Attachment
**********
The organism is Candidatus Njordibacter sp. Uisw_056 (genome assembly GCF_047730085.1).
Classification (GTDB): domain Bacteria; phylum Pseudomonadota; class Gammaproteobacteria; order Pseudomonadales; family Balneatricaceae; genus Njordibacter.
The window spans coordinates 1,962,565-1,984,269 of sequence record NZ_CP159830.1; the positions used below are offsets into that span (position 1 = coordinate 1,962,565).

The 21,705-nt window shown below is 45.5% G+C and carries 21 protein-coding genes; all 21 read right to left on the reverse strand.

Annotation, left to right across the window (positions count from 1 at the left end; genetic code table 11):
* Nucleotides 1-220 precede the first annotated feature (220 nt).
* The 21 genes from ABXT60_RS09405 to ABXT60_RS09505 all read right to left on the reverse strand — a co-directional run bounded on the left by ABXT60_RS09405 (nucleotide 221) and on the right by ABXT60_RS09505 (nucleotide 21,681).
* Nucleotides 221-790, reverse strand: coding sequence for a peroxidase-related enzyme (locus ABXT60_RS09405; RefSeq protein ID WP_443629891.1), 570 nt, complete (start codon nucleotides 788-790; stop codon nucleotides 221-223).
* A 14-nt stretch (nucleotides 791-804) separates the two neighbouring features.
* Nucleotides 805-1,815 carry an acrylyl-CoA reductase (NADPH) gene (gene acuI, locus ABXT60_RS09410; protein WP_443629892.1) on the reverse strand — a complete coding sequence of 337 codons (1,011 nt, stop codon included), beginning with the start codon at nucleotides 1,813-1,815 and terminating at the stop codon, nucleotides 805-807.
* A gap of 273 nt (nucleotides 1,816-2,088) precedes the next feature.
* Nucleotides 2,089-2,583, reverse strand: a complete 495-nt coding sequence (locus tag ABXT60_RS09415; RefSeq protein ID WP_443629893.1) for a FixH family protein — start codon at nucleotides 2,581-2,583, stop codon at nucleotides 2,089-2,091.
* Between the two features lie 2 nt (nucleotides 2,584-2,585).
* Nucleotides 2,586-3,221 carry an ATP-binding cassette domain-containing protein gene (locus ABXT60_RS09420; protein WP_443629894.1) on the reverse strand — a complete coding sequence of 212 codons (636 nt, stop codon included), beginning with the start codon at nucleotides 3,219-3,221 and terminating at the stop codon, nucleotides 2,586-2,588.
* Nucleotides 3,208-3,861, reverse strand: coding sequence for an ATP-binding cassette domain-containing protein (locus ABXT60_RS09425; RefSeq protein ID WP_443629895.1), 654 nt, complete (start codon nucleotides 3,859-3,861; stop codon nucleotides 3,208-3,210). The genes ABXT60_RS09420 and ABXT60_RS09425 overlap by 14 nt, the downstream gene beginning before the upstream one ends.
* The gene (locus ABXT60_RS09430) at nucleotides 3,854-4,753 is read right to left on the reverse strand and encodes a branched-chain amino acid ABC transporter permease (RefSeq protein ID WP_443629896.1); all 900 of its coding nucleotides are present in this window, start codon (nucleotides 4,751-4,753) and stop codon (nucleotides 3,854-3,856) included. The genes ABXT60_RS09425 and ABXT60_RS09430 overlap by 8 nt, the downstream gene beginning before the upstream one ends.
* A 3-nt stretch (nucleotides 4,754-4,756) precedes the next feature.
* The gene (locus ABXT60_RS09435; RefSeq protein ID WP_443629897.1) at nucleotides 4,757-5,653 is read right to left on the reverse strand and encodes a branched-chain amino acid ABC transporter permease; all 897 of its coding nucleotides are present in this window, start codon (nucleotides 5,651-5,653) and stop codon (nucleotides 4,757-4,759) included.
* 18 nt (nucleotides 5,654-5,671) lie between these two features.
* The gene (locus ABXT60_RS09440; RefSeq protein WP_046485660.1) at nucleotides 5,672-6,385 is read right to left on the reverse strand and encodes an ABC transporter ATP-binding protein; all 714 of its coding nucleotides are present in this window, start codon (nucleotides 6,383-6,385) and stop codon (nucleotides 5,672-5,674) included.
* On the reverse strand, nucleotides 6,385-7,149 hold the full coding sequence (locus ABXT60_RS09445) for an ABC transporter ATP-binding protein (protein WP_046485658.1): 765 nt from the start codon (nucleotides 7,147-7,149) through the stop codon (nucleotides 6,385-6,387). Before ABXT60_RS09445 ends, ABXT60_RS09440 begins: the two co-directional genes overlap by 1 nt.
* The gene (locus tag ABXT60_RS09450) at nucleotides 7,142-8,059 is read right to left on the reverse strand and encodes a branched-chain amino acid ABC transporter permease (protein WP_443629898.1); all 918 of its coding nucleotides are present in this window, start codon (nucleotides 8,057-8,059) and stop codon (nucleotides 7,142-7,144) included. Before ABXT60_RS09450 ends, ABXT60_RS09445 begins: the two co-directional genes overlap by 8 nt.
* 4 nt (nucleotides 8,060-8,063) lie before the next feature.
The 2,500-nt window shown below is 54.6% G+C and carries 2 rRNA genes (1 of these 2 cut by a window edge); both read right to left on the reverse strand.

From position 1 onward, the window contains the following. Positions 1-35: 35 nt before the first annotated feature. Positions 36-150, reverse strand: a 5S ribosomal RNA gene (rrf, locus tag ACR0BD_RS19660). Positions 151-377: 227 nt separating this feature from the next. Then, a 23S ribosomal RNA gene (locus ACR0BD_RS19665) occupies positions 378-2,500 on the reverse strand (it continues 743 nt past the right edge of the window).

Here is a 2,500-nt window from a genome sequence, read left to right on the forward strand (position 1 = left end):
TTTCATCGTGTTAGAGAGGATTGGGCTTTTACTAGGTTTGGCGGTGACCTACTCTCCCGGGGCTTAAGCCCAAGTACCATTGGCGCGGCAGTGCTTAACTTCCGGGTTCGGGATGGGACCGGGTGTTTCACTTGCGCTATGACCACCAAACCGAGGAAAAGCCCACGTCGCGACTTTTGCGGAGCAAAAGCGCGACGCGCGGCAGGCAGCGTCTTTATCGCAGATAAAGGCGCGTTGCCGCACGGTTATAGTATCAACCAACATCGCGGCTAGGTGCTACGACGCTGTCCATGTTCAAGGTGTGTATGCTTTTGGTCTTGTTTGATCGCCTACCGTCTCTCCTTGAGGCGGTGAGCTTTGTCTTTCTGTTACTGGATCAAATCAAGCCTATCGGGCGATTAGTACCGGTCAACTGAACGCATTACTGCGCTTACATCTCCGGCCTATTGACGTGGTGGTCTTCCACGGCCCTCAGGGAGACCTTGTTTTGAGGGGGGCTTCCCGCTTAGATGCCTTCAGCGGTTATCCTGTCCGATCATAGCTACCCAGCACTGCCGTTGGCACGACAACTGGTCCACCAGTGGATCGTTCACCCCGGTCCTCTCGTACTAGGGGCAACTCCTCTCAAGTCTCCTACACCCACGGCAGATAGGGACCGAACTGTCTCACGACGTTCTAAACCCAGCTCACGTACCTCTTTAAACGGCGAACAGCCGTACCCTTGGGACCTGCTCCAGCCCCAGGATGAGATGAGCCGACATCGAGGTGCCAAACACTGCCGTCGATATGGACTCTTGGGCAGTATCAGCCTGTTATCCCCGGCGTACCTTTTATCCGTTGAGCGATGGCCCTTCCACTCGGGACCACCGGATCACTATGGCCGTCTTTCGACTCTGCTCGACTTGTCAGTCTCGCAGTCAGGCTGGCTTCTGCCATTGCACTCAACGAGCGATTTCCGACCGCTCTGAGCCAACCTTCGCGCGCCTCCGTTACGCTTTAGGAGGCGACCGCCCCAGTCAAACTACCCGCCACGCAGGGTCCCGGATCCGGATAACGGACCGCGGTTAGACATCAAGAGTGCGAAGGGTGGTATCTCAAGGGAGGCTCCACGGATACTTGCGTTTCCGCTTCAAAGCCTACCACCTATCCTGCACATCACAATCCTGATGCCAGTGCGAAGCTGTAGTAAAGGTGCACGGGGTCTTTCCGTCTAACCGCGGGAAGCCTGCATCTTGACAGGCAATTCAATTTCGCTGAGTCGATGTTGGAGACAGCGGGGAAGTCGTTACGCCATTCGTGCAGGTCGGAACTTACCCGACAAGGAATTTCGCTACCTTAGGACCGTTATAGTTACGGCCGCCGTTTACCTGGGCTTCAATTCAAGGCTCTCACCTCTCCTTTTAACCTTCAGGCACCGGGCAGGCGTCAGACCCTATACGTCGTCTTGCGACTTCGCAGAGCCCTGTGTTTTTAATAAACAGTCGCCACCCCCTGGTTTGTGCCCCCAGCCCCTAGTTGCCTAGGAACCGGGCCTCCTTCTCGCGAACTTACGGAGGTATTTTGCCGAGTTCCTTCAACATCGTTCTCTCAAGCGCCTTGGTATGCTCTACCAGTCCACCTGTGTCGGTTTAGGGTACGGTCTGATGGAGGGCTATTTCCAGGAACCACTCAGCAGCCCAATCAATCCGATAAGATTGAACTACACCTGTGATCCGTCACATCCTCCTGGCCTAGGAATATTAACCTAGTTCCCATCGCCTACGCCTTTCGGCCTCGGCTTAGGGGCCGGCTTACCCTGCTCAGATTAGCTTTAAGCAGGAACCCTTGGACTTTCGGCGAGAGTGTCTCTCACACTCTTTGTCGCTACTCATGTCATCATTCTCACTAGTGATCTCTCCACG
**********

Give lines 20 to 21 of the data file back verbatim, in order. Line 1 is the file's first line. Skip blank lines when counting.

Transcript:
* The gene (locus ABXT60_RS09440; RefSeq protein WP_046485660.1) at nucleotides 5,672-6,385 is read right to left on the reverse strand and encodes an ABC transporter ATP-binding protein; all 714 of its coding nucleotides are present in this window, start codon (nucleotides 6,383-6,385) and stop codon (nucleotides 5,672-5,674) included.
* On the reverse strand, nucleotides 6,385-7,149 hold the full coding sequence (locus ABXT60_RS09445) for an ABC transporter ATP-binding protein (protein WP_046485658.1): 765 nt from the start codon (nucleotides 7,147-7,149) through the stop codon (nucleotides 6,385-6,387). Before ABXT60_RS09445 ends, ABXT60_RS09440 begins: the two co-directional genes overlap by 1 nt.